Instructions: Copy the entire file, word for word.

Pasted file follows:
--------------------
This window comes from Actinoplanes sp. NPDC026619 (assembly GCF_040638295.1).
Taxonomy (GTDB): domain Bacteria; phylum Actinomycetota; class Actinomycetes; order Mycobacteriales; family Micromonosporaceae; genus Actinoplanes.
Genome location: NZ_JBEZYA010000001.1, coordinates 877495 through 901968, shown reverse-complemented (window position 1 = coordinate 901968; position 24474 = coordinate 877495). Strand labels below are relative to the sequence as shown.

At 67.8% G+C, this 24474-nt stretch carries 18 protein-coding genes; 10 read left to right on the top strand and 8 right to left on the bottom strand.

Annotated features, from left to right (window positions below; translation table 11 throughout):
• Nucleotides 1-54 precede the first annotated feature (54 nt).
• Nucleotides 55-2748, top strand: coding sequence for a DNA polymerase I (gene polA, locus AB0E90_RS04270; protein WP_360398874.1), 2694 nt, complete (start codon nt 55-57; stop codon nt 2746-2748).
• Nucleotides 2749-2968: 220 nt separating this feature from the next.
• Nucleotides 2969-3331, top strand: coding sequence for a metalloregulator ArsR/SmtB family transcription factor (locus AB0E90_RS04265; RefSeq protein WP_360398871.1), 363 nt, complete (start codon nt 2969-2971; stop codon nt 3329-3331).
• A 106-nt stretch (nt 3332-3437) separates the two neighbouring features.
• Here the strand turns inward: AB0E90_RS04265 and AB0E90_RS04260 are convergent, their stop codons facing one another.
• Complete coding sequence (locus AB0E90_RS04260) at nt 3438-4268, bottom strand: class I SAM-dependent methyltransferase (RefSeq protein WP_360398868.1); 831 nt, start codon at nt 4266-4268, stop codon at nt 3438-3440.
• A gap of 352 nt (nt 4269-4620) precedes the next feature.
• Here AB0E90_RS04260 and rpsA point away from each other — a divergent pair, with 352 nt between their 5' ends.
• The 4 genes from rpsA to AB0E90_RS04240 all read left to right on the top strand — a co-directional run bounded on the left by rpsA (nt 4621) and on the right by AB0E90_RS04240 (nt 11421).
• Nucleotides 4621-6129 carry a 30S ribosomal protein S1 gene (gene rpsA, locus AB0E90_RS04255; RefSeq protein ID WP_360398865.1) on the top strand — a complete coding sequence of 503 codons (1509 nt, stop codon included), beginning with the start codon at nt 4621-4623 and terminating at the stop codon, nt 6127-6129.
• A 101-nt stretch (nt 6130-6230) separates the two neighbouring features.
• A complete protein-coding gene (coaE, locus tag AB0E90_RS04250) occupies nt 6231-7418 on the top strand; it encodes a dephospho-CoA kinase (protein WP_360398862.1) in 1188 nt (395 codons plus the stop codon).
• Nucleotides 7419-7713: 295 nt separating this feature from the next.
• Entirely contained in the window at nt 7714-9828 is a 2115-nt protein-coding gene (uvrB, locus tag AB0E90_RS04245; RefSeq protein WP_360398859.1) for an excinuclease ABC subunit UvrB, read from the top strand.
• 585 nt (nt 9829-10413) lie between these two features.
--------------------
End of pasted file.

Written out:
This window comes from Actinoplanes sp. NPDC026619 (assembly GCF_040638295.1).
Taxonomy (GTDB): domain Bacteria; phylum Actinomycetota; class Actinomycetes; order Mycobacteriales; family Micromonosporaceae; genus Actinoplanes.
Genome location: NZ_JBEZYA010000001.1, coordinates 877495 through 901968, shown reverse-complemented (window position 1 = coordinate 901968; position 24474 = coordinate 877495). Strand labels below are relative to the sequence as shown.

At 67.8% G+C, this 24474-nt stretch carries 18 protein-coding genes; 10 read left to right on the top strand and 8 right to left on the bottom strand.

Annotated features, from left to right (window positions below; translation table 11 throughout):
• Nucleotides 1-54 precede the first annotated feature (54 nt).
• Nucleotides 55-2748, top strand: coding sequence for a DNA polymerase I (gene polA, locus AB0E90_RS04270; protein WP_360398874.1), 2694 nt, complete (start codon nt 55-57; stop codon nt 2746-2748).
• Nucleotides 2749-2968: 220 nt separating this feature from the next.
• Nucleotides 2969-3331, top strand: coding sequence for a metalloregulator ArsR/SmtB family transcription factor (locus AB0E90_RS04265; RefSeq protein WP_360398871.1), 363 nt, complete (start codon nt 2969-2971; stop codon nt 3329-3331).
• A 106-nt stretch (nt 3332-3437) separates the two neighbouring features.
• Here the strand turns inward: AB0E90_RS04265 and AB0E90_RS04260 are convergent, their stop codons facing one another.
• Complete coding sequence (locus AB0E90_RS04260) at nt 3438-4268, bottom strand: class I SAM-dependent methyltransferase (RefSeq protein WP_360398868.1); 831 nt, start codon at nt 4266-4268, stop codon at nt 3438-3440.
• A gap of 352 nt (nt 4269-4620) precedes the next feature.
• Here AB0E90_RS04260 and rpsA point away from each other — a divergent pair, with 352 nt between their 5' ends.
• The 4 genes from rpsA to AB0E90_RS04240 all read left to right on the top strand — a co-directional run bounded on the left by rpsA (nt 4621) and on the right by AB0E90_RS04240 (nt 11421).
• Nucleotides 4621-6129 carry a 30S ribosomal protein S1 gene (gene rpsA, locus AB0E90_RS04255; RefSeq protein ID WP_360398865.1) on the top strand — a complete coding sequence of 503 codons (1509 nt, stop codon included), beginning with the start codon at nt 4621-4623 and terminating at the stop codon, nt 6127-6129.
• A 101-nt stretch (nt 6130-6230) separates the two neighbouring features.
• A complete protein-coding gene (coaE, locus tag AB0E90_RS04250) occupies nt 6231-7418 on the top strand; it encodes a dephospho-CoA kinase (protein WP_360398862.1) in 1188 nt (395 codons plus the stop codon).
• Nucleotides 7419-7713: 295 nt separating this feature from the next.
• Entirely contained in the window at nt 7714-9828 is a 2115-nt protein-coding gene (uvrB, locus tag AB0E90_RS04245; RefSeq protein WP_360398859.1) for an excinuclease ABC subunit UvrB, read from the top strand.
• 585 nt (nt 9829-10413) lie between these two features.